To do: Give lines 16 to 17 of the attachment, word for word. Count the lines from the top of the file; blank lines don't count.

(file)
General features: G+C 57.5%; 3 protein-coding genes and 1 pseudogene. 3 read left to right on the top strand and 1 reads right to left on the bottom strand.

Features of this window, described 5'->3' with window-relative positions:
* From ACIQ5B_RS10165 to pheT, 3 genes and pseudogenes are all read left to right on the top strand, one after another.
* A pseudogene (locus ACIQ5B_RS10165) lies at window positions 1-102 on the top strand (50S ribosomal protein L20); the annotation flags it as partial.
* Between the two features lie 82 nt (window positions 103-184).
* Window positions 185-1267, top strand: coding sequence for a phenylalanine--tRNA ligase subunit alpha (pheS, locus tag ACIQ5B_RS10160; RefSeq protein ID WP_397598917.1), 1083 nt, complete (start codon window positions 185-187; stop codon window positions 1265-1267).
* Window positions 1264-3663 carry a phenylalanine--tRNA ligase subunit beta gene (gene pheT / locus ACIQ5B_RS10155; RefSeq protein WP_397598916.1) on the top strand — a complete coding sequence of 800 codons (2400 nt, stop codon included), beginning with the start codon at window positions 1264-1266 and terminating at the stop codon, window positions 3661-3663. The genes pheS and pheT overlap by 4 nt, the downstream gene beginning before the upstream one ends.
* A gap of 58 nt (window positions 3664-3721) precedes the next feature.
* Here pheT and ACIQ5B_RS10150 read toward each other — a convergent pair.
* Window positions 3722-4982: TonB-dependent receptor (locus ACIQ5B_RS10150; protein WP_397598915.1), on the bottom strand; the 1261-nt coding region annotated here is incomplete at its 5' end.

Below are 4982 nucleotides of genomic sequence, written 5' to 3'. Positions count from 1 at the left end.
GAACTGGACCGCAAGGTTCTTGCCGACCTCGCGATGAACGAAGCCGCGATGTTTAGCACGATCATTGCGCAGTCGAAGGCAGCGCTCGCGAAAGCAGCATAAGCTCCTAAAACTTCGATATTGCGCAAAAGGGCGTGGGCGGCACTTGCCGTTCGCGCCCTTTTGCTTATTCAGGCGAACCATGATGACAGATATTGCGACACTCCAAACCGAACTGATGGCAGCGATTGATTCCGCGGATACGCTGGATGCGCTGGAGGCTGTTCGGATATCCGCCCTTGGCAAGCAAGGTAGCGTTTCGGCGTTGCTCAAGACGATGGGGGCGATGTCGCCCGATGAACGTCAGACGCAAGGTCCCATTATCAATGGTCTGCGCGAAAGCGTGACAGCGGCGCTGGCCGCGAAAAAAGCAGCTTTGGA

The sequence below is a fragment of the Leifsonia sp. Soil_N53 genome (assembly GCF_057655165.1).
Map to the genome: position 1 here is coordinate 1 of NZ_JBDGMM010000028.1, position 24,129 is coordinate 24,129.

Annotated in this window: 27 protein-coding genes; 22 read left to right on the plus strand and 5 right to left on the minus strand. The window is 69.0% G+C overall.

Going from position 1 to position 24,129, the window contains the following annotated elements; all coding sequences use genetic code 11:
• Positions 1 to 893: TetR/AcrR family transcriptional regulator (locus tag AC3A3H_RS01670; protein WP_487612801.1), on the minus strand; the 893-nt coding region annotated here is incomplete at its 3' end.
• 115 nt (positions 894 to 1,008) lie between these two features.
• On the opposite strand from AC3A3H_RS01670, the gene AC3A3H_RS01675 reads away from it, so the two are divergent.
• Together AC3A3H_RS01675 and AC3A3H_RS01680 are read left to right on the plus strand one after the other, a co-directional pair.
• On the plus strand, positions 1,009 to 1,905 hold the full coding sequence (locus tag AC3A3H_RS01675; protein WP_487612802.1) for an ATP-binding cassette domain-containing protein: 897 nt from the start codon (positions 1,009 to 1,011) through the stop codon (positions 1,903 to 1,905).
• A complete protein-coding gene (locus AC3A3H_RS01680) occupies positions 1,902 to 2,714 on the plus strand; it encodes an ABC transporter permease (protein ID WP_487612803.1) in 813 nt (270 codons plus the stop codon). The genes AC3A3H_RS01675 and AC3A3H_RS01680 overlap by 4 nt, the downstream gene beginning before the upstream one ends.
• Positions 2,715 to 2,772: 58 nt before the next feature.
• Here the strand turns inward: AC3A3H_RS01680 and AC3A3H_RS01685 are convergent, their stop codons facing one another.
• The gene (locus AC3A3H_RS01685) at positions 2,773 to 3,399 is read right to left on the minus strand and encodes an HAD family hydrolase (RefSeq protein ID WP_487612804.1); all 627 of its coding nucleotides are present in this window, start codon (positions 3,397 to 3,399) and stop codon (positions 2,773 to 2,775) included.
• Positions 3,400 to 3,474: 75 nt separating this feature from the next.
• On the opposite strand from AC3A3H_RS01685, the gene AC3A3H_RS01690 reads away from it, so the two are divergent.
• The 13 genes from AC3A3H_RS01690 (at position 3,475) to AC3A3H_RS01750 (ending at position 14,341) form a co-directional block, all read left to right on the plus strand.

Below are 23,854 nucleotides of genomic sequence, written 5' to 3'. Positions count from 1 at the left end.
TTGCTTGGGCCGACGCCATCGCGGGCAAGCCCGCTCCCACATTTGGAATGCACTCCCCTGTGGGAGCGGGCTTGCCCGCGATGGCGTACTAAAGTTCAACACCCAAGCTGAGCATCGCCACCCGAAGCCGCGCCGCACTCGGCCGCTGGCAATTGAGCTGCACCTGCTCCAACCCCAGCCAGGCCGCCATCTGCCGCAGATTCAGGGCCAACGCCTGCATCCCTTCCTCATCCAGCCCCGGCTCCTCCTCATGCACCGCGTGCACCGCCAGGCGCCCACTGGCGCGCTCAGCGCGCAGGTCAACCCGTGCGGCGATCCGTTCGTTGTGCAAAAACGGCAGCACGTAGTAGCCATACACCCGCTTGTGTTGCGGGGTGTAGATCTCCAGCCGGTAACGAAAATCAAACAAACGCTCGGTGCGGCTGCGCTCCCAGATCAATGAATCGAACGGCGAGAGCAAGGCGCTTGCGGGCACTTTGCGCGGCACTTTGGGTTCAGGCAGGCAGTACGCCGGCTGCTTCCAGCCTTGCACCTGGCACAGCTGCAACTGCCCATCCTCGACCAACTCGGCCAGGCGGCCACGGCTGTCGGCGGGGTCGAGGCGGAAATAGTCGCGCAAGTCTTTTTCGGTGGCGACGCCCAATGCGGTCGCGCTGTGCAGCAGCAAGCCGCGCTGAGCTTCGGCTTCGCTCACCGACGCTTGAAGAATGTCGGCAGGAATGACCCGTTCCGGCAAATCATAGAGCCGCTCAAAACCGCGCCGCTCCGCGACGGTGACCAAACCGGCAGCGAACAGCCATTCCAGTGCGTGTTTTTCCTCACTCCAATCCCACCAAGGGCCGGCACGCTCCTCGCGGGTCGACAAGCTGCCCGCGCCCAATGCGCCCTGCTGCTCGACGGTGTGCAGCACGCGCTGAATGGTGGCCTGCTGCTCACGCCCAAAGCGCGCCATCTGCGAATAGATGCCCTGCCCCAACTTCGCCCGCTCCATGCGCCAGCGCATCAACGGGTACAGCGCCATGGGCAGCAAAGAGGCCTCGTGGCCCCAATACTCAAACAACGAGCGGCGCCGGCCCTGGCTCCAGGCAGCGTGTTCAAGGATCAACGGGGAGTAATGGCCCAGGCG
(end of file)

Going from position 1 to position 24,129, the window contains the following annotated elements; all coding sequences use genetic code 11:
• Positions 1 to 893: TetR/AcrR family transcriptional regulator (locus tag AC3A3H_RS01670; protein WP_487612801.1), on the minus strand; the 893-nt coding region annotated here is incomplete at its 3' end.